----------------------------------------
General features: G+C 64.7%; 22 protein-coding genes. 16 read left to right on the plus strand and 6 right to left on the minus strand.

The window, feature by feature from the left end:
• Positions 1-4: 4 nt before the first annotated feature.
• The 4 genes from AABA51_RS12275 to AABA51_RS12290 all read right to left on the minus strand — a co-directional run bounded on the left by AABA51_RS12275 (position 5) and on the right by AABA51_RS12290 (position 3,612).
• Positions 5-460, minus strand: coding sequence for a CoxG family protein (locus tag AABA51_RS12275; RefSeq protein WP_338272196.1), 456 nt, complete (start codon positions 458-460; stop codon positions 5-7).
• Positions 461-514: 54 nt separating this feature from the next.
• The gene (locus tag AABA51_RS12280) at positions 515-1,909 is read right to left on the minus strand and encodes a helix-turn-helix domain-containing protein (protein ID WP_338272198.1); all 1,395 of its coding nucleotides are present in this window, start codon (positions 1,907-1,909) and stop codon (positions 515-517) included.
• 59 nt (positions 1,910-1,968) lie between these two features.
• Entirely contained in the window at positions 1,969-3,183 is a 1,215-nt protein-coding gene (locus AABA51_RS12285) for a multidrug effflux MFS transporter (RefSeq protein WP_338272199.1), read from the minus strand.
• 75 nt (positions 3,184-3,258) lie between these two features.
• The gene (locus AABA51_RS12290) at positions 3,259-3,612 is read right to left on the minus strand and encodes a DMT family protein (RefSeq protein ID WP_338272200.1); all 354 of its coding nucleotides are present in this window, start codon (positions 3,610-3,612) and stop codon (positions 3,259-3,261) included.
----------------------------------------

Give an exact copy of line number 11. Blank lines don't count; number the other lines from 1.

• The gene (locus AABA51_RS12290) at positions 3,259-3,612 is read right to left on the minus strand and encodes a DMT family protein (RefSeq protein ID WP_338272200.1); all 354 of its coding nucleotides are present in this window, start codon (positions 3,610-3,612) and stop codon (positions 3,259-3,261) included.